Wednesday, March 30, 2011

Some Washington State Homeowners Fall For Pitch Peddling Foreclosure Defense 'Strategy' Asserting 'Sweat Equity' Liens Against Lenders

The Seattle Times reports:
  • Fueled by a strange cocktail of legal theories, some Puget Sound-area homeowners facing foreclosure are slapping their lenders with multimillion-dollar "sweat equity" counterclaims and other measures promoted by shadowy consultants.
  • But the maneuvers may only deepen the financial and legal difficulties of struggling borrowers. "No reason to waste the money," said a former Monroe homeowner named Jeff, who paid $4,000 to a firm claiming it could avert foreclosure of the home on which he owed about $650,000. His "sweat equity" claim that the lender owed him $2.62 million "actually did no good," said Jeff, who discussed his financial problems on condition his last name not be used. "I don't think it postponed (the foreclosure) a single day."
  • The latest rash of such filings originates with a firm called Equitas Solutions, whose website lists a post-office box in Lakewood, Pierce County, but no phone number and no working email.
  • At least a dozen local homeowners in recent months have staked out large "sweat equity" claims, all seemingly working from the same Equitas script: First they record a Uniform Commercial Code (UCC) filing with the state Department of Licensing, then a so-called "lis pendens" document with the county recorder's office asserting that litigation on the property is pending.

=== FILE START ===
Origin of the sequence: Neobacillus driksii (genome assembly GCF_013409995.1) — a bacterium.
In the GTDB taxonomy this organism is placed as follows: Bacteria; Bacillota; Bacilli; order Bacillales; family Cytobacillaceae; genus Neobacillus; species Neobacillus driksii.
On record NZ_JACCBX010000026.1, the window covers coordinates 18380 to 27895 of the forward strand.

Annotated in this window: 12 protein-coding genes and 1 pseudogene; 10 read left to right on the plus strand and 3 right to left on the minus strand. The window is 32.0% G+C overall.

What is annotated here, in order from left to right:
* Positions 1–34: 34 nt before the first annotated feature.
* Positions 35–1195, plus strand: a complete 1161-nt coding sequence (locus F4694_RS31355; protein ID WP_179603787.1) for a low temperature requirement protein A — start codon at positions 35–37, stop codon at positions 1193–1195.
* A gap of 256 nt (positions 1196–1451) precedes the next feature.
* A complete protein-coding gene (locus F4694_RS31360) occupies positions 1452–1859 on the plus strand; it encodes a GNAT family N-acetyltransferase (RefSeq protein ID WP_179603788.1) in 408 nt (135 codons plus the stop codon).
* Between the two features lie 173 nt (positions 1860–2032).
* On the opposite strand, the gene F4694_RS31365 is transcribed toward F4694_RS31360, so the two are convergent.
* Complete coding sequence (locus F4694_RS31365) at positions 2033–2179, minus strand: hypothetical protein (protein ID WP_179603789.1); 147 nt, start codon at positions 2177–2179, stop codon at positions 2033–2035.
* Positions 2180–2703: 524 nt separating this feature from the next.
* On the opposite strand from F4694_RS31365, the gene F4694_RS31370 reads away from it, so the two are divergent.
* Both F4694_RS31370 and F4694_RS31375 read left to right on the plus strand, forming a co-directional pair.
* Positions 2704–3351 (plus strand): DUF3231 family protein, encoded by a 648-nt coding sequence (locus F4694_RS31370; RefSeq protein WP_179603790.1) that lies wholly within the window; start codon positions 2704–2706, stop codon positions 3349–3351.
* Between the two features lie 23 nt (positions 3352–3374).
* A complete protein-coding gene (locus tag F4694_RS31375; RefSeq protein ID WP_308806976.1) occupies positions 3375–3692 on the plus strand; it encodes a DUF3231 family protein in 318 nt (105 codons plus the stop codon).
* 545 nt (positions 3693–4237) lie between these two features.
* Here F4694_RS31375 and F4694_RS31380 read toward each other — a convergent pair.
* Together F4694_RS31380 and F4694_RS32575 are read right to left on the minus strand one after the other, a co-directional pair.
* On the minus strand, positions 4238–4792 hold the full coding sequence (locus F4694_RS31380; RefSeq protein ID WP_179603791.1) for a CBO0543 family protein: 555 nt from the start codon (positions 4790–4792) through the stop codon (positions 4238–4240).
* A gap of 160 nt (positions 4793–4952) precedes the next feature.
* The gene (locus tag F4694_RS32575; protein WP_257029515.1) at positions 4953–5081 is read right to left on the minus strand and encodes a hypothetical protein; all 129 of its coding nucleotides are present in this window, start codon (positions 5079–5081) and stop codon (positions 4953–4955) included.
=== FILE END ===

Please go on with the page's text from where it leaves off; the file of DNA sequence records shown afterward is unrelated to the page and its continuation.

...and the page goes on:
• The documents are peppered with quaint, quasilegalistic phrases, in one spot demanding payment be made "in lawful money of the United States, a dollar being described in the 1792 US Coinage Act as 371.25 grains of fine silver, or the equivalent of gold, notes or other instruments acceptable to claimant."
  • Several Equitas clients followed up their UCC claims with lawsuits in federal court, acting as their own lawyers. Using virtually identical language, they've filed voluminous documents that, among other things, challenge the constitutionality of the state law allowing lenders to foreclose on deeds of trust without going to court.

For more, see Borrowers facing foreclosure try dubious 'sweat equity' claims.